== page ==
Elissa Epel, PhD

Associate Professor of Psychiatry

Dr. Elissa Epel is a psychologist who studies the biological effects of stress. While pursuing her doctorate at Yale, she began to study the relationships between chronic stress, eating behavior, and neuroendocrine and metabolic processes.

She has ongoing studies examining questions such as: Why do some people eat less during stress whereas others eat more? Does chronic stress really lead to abdominal fat and insulin resistance? Do stress and obesity accelerate the aging of some cells? And why are some people vulnerable to the chronic stress of providing care to family members who are ill, while others are more resilient?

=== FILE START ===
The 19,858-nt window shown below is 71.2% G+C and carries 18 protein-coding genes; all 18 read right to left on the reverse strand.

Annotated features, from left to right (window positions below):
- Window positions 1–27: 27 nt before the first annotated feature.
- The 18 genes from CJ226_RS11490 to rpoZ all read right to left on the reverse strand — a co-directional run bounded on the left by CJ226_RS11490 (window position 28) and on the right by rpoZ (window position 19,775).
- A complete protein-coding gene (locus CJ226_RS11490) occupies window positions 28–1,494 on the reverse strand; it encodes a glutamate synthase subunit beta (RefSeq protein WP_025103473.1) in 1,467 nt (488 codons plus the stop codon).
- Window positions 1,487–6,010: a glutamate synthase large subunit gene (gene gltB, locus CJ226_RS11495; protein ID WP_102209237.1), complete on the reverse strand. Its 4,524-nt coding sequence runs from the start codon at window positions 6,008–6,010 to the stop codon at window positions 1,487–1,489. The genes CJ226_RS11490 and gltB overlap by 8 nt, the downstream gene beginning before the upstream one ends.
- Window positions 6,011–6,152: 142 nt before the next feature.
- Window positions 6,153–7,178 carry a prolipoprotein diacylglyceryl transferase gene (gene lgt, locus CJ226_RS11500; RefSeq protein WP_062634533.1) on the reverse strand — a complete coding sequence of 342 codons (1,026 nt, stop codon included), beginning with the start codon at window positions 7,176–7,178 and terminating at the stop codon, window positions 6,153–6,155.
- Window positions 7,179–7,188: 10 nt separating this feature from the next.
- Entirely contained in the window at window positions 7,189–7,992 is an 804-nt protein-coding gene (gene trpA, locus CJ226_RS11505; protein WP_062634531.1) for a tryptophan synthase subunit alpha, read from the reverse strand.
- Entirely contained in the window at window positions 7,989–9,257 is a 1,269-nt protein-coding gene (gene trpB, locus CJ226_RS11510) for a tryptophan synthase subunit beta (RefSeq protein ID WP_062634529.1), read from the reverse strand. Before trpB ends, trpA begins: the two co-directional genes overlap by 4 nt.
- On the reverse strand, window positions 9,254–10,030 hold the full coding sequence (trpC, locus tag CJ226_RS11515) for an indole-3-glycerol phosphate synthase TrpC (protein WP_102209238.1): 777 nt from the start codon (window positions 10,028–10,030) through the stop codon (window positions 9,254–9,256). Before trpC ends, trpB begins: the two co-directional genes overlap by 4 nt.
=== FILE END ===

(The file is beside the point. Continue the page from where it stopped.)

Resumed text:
Dr. Epel is also involved in trials examining the effects of stress reduction on immune system age, in people with HIV, obesity, and caregivers. She is interested in mechanisms through which stress reduction may lead to improvements in metabolic health. Mothers of young children with autism spectrum disorder are under tremendous stress and can experience premature aging. Dr. Epel's current study examines how these mothers cope with stress, how it affects their bodies, and whether stress reduction can protect their cells from early aging.